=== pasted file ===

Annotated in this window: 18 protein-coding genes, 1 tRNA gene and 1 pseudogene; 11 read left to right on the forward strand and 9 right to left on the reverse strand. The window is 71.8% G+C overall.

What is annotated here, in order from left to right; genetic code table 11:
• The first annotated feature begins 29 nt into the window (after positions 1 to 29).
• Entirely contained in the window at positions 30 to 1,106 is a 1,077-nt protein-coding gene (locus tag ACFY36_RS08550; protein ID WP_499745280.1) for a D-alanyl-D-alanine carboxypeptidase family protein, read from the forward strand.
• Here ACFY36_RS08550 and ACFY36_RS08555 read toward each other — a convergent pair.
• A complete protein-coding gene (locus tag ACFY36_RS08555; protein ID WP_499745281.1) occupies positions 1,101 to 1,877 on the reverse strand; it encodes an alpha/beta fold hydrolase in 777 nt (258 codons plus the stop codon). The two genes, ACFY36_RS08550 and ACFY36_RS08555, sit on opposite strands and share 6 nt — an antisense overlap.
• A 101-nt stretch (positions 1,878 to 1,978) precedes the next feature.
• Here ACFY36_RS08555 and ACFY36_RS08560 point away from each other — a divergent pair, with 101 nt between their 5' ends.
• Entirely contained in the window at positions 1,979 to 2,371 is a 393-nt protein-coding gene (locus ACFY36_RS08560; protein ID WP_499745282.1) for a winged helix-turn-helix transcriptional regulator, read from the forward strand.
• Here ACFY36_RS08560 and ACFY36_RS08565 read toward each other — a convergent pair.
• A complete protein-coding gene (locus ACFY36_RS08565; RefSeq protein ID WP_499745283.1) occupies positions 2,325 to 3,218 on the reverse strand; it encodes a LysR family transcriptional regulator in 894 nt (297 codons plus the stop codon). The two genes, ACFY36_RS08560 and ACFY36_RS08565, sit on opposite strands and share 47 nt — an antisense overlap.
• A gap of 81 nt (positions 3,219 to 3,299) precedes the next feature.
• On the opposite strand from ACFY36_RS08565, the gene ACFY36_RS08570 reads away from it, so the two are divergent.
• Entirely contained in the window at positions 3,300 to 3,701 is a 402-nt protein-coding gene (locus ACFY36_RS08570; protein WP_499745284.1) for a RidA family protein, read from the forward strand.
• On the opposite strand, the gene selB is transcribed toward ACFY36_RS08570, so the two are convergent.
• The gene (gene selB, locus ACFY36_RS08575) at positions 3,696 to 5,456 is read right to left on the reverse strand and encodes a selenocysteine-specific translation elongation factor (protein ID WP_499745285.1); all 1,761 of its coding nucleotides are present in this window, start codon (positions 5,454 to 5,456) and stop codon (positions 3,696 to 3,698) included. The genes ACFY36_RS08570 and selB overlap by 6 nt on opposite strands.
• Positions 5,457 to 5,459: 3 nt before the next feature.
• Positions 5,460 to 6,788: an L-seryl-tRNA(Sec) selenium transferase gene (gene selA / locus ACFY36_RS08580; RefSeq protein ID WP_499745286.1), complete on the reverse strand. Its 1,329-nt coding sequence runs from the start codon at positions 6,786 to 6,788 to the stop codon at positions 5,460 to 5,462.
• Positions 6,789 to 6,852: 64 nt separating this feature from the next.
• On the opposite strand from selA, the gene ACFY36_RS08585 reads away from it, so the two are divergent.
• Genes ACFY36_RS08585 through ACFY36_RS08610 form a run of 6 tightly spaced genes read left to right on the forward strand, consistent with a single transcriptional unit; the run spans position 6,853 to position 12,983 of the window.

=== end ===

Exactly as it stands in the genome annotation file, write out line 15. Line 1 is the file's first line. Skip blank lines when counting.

• On the opposite strand, the gene selB is transcribed toward ACFY36_RS08570, so the two are convergent.